- By Joshua Keating
Joshua Keating is associate editor at Foreign Policy and the editor of the Passport blog. He has worked as a researcher, editorial assistant, and deputy Web editor since joining the FP staff in 2007. In addition to being featured in Foreign Policy, his writing has been published by the Washington Post, Newsweek International, Radio Prague, the Center for Defense Information, and Romania's Adevarul newspaper. He has appeared as a commentator on CNN International, C-Span, ABC News, Al Jazeera, NPR, BBC radio, and others. A native of Brooklyn, New York, he studied comparative politics at Oberlin College.
Back in May, we did a quick round-up of the foreign policy and national security positions of the 2012 Republican field. Since then, some candidates — Mitch Daniels and Mike Huckabee — have dropped out, some — Newt Gingrich — have seen their fortunes fall dramatically, and one — Texas Governor Rick Perry — has emerged as a surprisingly compelling possible contender. As many commentators have noted, Perry comes without the liabilities plaguing much of the Republican field. His record is unquestionably conservative, unlike Mitt Romney. He’s personable and charismatic, unlike Tim Pawlenty. After this weekend’s prayer rally, attended by more than 30,000, he looks like a more formidable candidate than Michele Bachmann or Rick Santorum to appeal to evangelical voters.
But what does Perry think about the world? He hasn’t made that many statements on foreign policy, but we can gather some indications from the people he’s taking advice from. Perry has held meetings with former Bush administration officials including Doug Feith and William Luti, as well as Shadow Government contributor Dan Blumenthal. Former Defense Secretary Don Rumsfeld has also reporteldy played a role in organizing his national national security briefings. This would seem to indicate that Perry is closer in outlook to the neoconservatism of the Bush adminsitration than the less interventionist approach of Tea Party leaders like Michele Bachmann and Rand Paul. Indeed, a source at the briefings told the National Review that Perry does not have “the neo-isolationism that you might expect from certain people [close to] the Tea Party.” (As if trying to complete the Bush White House circa 2002 vibe of his pre-campaign, Perry has also met with former Pakistan President Pervez Musharraf, who came away from the meeting with the impression that Perry will run.)
As governor, Perry as made visits to China, Mexico, Iraq, Israel, Italy, Qatar, Turkey, France and Sweden. Not surprisingly for a Texan, his thoughts on national security have mostly been directed across the Rio Grande. Last year, for instance, he suggested that the U.S. may need to deploy troops in Mexico to control the drug violence in the border region. Perry also defied the requests of the Mexian government, the Obama administration, the International Court of Justice, and Bush in July when Texas proceeded with the execution of a Mexican citizen.
Perry has recently waded into Middle Eastern politics as well. In May, he criticized Obama’s Middle East speech, saying it "continues a misguided policy of alienating our traditional allies, in this case Israel, one of our strongest partners in the war on terror. As someone who has visited Israel numerous times, I know that it is impracticable to revert to the 1967 lines." Perry has also called on the Justice department to prosecute Americans who take part in the Gaza flotilla.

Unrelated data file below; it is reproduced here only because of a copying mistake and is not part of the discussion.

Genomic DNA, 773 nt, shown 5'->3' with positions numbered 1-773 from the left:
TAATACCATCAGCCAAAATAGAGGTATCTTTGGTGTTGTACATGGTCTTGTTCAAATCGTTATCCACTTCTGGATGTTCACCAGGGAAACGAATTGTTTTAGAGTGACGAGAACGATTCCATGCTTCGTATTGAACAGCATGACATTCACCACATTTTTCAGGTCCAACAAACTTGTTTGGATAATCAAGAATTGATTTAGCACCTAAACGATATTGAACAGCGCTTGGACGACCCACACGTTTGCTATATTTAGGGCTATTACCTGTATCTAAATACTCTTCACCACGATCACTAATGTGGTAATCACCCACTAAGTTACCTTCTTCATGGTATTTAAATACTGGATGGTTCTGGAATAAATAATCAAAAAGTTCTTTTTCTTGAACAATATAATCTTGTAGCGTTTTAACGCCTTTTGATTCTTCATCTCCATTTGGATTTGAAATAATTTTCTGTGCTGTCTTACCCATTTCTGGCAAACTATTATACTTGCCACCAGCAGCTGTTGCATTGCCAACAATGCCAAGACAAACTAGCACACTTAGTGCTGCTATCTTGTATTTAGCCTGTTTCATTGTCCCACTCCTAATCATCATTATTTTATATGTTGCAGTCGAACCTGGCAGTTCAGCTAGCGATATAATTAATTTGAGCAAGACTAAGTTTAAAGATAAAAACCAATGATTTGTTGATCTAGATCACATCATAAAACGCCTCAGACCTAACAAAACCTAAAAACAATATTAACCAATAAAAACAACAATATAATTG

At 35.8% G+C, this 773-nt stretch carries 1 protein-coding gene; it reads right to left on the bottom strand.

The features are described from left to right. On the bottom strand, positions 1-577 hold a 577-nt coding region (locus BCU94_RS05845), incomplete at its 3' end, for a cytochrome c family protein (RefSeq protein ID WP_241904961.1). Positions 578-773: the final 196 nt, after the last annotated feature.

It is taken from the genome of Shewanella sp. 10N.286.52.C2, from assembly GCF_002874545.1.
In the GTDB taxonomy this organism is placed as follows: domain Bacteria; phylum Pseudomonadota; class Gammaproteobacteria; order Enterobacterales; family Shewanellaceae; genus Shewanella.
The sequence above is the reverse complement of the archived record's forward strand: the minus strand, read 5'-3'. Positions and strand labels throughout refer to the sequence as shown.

Perry’s most detailed explanation of his foreign policy views may come in his recent book, Fed Up: Our Fight To Save America From Washington:
We are now confronted with the rise of new economic and military powerhouses in China and India, as well as a Russia that is increasingly aggressive and troublesome to its neighbors and former satellite nations that are struggling to maintain their relatively newfound independence. There is no reason to believe that armed conflict with any major power is imminen, but the world is rapidly changing, and the United States must be prepared for the ramifications of shifting balances of power.
North Korea and Iran, in contrast, are utterly unpredictable an do present an imminent threat with their nuclear ambitions. […] Leftists in Latin America and threatening democracy, and Hugo Chavez is harboring communist rebels in Venezuela. All of these issues require our attention and investment in defense capabilities.
In light of these threats, Perry feels the U.S. defense budget has been dangerously eroded as a result of the "explosion of entitlement spending." He’s also not a big fan of the Russia reset:
…it was a slap in the face to a number of our allies. As a Wall Street Journal article put it, "Some prominent figures in the region, such as former Polish President Lech Walesa, worried the new U.S. administration was turning away from its traditional allies in Central Europe to placate Russia." But there is good news for those who prefer our foreign policy be popular among the European elite, because NATO’s secretary general, Anders Fogh Rasmussen, welcomed the U.S. policy shift, saying it was his "clear impression that the American plan on missile defense will involve NATO… to a higher degree in the future." Surely we can’t be serious?
(Why the former president of Poland — even a historically significant one — is a "traditional ally" who should not be offended, but the secretary general of a defense alliance of which the United States was a co-founder is a figure worthy only of disdain is a little bit unclear.)
In other words, Perry seems to tick all the boxes of a conventional Republican defense hawk. Whether that will work in a very unconventional campaign season remains to be seen.